Close the lids on the pill-box cells, place the inoculated gelatin on a shelf at room temperature, and plan to examine them in about a week. If the pill boxes are not going to be examined for a couple weeks, store them in a sealed plastic bag on the shelf to conserve moisture.

Examining Fungus Hyphae Compared to a Hair

After a week or so, blue, gray, yellow, pink, or green growth will appear on the surface of the gelatin. These are species of mold fungi in the form of hyphae and spores (Figure 2). The spores will not become airborne unless they are blown across or the boxes are opened in a vigorous manner. Inform students to open the pill box lids carefully and to not touch the molds.

Figure 2.

Cells of the pill box containing gelatin medium that were inoculated with room dust and incubated for 1 to 2 weeks to grow mold fungi; dark blotches on gelatin surfaces are areas bearing mold spores.

Figure 2.

Cells of the pill box containing gelatin medium that were inoculated with room dust and incubated for 1 to 2 weeks to grow mold fungi; dark blotches on gelatin surfaces are areas bearing mold spores.

Remove a small amount of the fungus-colonized gelatin with the wide end of a flat toothpick and place it in a drop of water on a microscope slide. Then have students take a hair from their head and place it in the middle of the drop of water with the fungus specimen. Small scissors can be used to cut the hair as long as the slide so that it does not accidentally catch on something and get pulled out of the slide during manipulation. Then place a cover slip over the drop containing the fungus and hair and squash it down flat. Place the slide on the microscope stage and examine at 200–400×. It is easiest if the hair is perpendicular on the slide rather than length-wise, because the stage can be shifted back and forth until the hair comes into view.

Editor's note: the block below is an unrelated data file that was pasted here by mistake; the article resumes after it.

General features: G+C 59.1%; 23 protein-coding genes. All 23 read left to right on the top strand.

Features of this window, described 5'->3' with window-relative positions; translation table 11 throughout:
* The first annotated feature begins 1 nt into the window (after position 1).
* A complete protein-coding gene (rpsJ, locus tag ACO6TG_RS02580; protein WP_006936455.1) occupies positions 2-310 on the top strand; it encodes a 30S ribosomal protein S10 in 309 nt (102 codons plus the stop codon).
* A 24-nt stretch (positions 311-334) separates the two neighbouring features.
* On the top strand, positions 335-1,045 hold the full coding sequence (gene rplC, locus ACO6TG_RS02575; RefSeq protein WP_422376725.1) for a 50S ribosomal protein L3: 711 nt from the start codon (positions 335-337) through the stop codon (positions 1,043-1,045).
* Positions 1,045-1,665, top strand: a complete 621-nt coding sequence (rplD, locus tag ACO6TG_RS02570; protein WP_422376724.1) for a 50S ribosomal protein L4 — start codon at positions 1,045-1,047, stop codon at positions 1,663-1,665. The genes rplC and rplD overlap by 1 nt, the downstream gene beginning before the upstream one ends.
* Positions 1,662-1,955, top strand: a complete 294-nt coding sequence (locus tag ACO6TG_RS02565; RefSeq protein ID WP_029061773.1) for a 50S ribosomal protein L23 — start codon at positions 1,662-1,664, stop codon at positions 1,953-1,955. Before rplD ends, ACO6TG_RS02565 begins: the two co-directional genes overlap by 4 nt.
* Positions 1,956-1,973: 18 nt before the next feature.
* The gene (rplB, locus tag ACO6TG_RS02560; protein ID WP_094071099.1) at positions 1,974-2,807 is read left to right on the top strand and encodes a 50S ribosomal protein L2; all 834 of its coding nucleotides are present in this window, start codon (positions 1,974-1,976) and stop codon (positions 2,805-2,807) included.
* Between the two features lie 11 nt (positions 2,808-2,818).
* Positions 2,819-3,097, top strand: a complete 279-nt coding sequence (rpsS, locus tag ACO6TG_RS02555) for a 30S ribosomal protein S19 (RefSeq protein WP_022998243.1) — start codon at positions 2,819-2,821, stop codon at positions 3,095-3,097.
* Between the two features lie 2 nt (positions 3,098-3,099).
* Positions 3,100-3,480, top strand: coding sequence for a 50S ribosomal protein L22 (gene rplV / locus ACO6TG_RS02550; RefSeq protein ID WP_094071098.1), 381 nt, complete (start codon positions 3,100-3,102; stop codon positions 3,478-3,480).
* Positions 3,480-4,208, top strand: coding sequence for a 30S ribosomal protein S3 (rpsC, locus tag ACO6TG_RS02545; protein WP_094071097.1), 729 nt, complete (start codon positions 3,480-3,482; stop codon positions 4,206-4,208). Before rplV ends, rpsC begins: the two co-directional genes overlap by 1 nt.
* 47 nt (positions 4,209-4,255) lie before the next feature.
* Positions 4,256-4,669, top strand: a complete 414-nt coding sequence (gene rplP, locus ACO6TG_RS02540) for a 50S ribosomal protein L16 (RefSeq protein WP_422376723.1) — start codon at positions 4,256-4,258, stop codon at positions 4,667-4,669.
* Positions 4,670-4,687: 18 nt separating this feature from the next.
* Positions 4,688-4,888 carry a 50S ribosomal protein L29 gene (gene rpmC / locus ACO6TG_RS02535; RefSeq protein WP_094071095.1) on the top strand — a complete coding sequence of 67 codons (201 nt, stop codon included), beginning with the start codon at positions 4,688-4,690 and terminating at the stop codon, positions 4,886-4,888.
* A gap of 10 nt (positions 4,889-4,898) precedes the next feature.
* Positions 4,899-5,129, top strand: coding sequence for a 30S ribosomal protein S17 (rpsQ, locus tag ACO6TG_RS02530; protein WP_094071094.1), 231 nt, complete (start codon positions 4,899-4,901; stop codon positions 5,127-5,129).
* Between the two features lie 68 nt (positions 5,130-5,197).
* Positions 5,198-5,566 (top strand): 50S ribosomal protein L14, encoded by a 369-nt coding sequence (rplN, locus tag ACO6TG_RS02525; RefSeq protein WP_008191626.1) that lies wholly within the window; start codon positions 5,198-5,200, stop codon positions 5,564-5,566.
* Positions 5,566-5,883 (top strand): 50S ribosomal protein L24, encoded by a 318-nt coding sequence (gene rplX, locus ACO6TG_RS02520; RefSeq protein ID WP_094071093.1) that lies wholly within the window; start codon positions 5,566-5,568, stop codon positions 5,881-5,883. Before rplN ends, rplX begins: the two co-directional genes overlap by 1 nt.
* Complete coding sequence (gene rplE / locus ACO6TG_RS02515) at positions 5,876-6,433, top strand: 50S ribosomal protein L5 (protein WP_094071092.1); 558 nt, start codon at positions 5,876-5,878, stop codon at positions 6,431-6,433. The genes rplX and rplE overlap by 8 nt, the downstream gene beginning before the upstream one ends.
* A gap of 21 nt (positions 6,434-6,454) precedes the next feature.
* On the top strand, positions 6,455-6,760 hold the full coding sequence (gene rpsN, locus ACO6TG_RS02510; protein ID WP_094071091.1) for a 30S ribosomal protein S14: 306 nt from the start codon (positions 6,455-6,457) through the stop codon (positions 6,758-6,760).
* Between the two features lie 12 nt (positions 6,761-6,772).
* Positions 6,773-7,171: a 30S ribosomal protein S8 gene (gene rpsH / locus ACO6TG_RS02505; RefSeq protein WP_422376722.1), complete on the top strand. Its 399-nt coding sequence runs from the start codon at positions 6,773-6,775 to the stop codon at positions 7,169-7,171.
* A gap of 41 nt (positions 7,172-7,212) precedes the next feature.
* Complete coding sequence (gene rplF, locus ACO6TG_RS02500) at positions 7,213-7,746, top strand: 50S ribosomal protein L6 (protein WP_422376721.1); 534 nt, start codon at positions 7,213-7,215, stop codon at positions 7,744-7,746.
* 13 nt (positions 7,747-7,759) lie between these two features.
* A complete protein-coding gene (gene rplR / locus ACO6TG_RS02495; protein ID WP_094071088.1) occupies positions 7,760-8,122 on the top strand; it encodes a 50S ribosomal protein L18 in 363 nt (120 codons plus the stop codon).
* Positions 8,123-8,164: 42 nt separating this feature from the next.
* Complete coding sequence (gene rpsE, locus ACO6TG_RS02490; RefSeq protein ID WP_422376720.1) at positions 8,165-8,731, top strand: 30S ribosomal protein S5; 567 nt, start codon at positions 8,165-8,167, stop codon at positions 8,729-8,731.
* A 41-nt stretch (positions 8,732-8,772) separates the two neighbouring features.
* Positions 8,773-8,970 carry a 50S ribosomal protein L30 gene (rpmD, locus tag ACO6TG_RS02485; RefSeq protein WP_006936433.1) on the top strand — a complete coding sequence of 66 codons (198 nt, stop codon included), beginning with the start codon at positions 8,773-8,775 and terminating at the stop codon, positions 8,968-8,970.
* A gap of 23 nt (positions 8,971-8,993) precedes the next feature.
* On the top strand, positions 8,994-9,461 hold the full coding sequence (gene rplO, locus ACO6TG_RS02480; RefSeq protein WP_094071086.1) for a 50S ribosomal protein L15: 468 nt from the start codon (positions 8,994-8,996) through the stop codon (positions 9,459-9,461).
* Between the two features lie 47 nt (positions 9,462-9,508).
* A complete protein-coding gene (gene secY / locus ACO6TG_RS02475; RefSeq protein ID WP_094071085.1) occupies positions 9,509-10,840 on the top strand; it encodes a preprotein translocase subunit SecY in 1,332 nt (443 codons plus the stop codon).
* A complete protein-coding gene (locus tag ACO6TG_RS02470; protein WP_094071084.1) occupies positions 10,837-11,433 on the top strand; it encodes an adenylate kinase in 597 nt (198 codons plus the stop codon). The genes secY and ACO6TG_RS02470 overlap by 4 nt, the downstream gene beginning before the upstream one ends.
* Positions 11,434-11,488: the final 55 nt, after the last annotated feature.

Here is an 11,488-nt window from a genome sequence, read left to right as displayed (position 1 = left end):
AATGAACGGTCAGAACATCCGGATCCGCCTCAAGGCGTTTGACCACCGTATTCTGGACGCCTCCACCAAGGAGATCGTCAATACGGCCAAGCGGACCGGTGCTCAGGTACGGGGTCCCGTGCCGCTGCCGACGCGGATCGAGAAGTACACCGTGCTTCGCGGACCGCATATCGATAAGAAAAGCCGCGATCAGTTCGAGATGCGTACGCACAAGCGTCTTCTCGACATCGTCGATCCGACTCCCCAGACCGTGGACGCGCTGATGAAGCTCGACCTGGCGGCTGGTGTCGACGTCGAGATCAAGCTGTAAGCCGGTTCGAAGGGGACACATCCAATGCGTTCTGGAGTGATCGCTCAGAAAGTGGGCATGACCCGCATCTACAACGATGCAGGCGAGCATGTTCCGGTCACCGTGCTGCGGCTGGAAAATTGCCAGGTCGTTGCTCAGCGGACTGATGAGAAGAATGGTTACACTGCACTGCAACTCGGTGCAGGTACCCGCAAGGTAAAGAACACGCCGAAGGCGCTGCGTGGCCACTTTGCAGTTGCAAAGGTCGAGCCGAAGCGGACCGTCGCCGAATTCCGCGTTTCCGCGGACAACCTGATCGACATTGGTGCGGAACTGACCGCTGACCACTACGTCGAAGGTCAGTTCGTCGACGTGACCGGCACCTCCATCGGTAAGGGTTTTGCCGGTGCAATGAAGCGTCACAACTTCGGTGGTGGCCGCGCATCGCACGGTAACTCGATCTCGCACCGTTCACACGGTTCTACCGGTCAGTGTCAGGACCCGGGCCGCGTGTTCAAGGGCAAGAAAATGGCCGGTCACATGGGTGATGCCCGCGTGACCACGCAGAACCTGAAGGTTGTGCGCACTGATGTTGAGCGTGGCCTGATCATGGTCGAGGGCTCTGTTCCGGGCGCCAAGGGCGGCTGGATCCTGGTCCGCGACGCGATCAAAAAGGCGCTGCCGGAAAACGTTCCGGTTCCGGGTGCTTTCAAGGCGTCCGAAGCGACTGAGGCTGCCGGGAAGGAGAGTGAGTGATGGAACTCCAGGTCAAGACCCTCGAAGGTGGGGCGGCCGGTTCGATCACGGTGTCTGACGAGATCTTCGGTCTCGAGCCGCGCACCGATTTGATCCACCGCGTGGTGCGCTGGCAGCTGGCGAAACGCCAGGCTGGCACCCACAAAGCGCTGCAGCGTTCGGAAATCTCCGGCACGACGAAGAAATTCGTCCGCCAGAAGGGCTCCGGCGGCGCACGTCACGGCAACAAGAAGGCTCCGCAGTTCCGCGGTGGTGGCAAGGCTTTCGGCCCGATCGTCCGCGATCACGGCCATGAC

What Kids Will See

Through the microscope, the hair will appear as a large, straight, brown, rectangular line that will take up most of the frame, while the fungus hyphae will appear as much smaller, clear or dark lines curving around and across the hair (Figure 3). If fungus spores are present, they will appear as small dots scattered around the hair. Most of the mold fungi cultured will be common species of Penicillium, Aspergillus, and Cladosporium, which are blue to gray and have round or oval spores (Christensen, 1975; Wang & Zabel, 1990; Barnett & Hunter, 1998).

Figure 3.

View of human hair and fungus hyphae as seen through the microscope (400×). The hair is the large brown band that covers most of the frame, ~80 µm in diameter. Fungus hyphae appear as curved dark lines across and around the hair, approximately 2–3 µm in diameter. Bar in lower right = ~10 µm.

Figure 3.

View of human hair and fungus hyphae as seen through the microscope (400×). The hair is the large brown band that covers most of the frame, ~80 µm in diameter. Fungus hyphae appear as curved dark lines across and around the hair, approximately 2–3 µm in diameter. Bar in lower right = ~10 µm.

Depending on the age of the students, the teacher can explain the actual dimensions of the fungus and the hair. A millimeter is about as thick as a thumbnail. Microscopic things are measured in micrometers (µm). There are 1000 µm in a millimeter. The thickness of a human hair can range from 11 µm to >160 µm (Piersol, 1930), but the size range for most people is commonly 75–100 µm. Individual hairs can be seen with the naked eye, but things smaller than this require magnification.

Although variable, the average diameter of a hypha or spore of common mold fungi is 2–4 µm (Wang & Zabel, 1990; Carlile et al., 2001). Therefore, a fungus hypha or spore is about 20 to 50 times smaller than a human hair! We can see a hair with the naked eye, but we can’t see a microbe. Students can be asked, upon viewing the difference in size between a fungus and a hair, how many fungus hyphae can be placed side-by-side to equal the diameter of the hair.

Additional Learning about Fungi

Fungi are heterotrophic organisms just like a bug or a dog or a human. They make up their own kingdom of organisms (Carlile et al., 2001; Stephenson, 2010). Like us, fungi get their food from outside sources, in contrast to plants that make their own food from sunlight, carbon dioxide, and water (autotrophs). Another way to explain this is that plants are the “great producers” on earth and fungi are the “great recyclers.” Fungi take apart the carbohydrates and other fixed carbon products made by plants and turn those substances back into carbon dioxide and water.

Common mold fungi that grow on the gelatin are opportunists, waiting for an available food in order to grow and cause decay (Cooke & Rayner, 1984). Spores, like seeds, are alive but dormant. All they need is water and a source of energy to revive. The energy is provided in the form of sugar – a carbohydrate. Other nutrients are provided by the gelatin – mainly protein. All the minerals and micronutrients that fungi need in very small amounts are sufficient in the water and gelatin.